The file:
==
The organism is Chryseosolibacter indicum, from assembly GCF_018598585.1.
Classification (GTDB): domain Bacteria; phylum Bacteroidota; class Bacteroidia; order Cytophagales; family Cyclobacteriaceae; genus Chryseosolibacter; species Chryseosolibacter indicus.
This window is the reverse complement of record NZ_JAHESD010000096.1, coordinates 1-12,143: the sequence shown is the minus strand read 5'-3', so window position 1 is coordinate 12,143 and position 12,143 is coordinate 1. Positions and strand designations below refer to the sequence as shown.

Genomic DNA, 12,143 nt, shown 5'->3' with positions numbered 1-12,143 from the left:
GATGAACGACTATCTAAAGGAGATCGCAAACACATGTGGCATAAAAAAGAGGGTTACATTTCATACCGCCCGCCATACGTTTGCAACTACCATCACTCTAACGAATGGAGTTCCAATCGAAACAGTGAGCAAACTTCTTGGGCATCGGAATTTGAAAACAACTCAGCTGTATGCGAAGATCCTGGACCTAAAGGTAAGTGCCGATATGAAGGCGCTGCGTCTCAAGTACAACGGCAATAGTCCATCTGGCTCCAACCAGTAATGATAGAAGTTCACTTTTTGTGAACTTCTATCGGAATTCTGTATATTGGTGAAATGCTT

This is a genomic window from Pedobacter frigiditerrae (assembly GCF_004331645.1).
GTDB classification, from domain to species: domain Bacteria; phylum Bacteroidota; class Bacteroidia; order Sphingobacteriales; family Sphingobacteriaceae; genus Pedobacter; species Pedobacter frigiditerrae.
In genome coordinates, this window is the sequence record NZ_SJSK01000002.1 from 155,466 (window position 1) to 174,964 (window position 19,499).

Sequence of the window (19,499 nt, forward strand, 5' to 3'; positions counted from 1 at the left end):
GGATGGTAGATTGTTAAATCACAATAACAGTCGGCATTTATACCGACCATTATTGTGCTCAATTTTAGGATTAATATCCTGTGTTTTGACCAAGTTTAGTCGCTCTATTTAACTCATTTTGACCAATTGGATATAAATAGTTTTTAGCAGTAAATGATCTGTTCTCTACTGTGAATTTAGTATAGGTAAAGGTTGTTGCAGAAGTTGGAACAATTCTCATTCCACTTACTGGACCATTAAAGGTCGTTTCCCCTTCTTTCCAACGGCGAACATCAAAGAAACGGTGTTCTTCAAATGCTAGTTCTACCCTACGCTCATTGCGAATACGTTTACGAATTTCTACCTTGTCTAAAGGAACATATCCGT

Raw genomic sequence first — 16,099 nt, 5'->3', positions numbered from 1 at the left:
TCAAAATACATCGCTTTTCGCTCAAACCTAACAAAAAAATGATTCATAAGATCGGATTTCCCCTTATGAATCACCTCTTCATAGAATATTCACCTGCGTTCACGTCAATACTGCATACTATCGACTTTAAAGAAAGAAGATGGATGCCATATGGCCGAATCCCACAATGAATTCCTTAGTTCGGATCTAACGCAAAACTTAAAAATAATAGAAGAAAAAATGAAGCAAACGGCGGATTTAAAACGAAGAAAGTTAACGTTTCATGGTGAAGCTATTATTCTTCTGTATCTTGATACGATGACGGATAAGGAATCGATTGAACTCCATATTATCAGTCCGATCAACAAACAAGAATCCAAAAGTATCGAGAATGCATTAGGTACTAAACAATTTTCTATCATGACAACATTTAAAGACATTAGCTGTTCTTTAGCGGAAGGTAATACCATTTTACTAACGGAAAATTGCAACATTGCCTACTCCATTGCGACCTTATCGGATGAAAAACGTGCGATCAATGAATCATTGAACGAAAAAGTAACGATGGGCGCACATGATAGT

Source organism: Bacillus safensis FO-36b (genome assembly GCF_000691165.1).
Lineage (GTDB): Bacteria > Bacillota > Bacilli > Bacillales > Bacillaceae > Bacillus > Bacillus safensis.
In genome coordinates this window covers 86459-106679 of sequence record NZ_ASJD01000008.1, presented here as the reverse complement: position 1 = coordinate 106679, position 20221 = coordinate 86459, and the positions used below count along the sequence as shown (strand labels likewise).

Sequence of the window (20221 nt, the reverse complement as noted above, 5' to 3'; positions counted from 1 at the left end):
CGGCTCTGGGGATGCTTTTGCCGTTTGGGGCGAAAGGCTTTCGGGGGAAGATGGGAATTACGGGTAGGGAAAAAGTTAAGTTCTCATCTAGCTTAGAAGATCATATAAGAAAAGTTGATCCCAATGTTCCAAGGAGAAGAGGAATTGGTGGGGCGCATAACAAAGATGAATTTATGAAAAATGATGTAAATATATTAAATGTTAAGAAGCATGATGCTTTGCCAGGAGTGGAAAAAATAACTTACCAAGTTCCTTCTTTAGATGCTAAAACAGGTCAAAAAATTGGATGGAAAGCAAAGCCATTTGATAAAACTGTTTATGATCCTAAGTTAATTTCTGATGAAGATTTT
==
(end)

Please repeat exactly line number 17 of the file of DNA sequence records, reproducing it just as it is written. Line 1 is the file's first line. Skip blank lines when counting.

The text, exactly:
CGGCTCTGGGGATGCTTTTGCCGTTTGGGGCGAAAGGCTTTCGGGGGAAGATGGGAATTACGGGTAGGGAAAAAGTTAAGTTCTCATCTAGCTTAGAAGATCATATAAGAAAAGTTGATCCCAATGTTCCAAGGAGAAGAGGAATTGGTGGGGCGCATAACAAAGATGAATTTATGAAAAATGATGTAAATATATTAAATGTTAAGAAGCATGATGCTTTGCCAGGAGTGGAAAAAATAACTTACCAAGTTCCTTCTTTAGATGCTAAAACAGGTCAAAAAATTGGATGGAAAGCAAAGCCATTTGATAAAACTGTTTATGATCCTAAGTTAATTTCTGATGAAGATTTT